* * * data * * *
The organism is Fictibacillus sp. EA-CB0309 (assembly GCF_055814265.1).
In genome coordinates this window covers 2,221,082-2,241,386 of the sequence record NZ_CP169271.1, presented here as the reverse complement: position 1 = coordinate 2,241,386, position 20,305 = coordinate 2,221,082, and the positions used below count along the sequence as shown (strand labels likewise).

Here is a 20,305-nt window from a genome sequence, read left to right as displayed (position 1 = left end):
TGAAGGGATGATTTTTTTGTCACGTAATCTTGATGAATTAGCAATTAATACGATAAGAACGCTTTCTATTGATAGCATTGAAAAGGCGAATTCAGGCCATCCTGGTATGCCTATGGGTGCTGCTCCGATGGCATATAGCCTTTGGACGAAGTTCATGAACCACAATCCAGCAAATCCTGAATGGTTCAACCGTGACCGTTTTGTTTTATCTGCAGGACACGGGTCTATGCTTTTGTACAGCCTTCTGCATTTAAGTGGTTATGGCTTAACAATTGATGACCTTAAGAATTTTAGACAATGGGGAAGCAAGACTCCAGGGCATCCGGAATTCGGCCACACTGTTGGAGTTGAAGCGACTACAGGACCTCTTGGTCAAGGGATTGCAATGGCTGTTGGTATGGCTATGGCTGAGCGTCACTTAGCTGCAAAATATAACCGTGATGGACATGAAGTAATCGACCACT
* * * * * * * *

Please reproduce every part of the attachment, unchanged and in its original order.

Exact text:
The organism is Fictibacillus sp. EA-CB0309 (assembly GCF_055814265.1).
In genome coordinates this window covers 2,221,082-2,241,386 of the sequence record NZ_CP169271.1, presented here as the reverse complement: position 1 = coordinate 2,241,386, position 20,305 = coordinate 2,221,082, and the positions used below count along the sequence as shown (strand labels likewise).

Here is a 20,305-nt window from a genome sequence, read left to right as displayed (position 1 = left end):
TGAAGGGATGATTTTTTTGTCACGTAATCTTGATGAATTAGCAATTAATACGATAAGAACGCTTTCTATTGATAGCATTGAAAAGGCGAATTCAGGCCATCCTGGTATGCCTATGGGTGCTGCTCCGATGGCATATAGCCTTTGGACGAAGTTCATGAACCACAATCCAGCAAATCCTGAATGGTTCAACCGTGACCGTTTTGTTTTATCTGCAGGACACGGGTCTATGCTTTTGTACAGCCTTCTGCATTTAAGTGGTTATGGCTTAACAATTGATGACCTTAAGAATTTTAGACAATGGGGAAGCAAGACTCCAGGGCATCCGGAATTCGGCCACACTGTTGGAGTTGAAGCGACTACAGGACCTCTTGGTCAAGGGATTGCAATGGCTGTTGGTATGGCTATGGCTGAGCGTCACTTAGCTGCAAAATATAACCGTGATGGACATGAAGTAATCGACCACT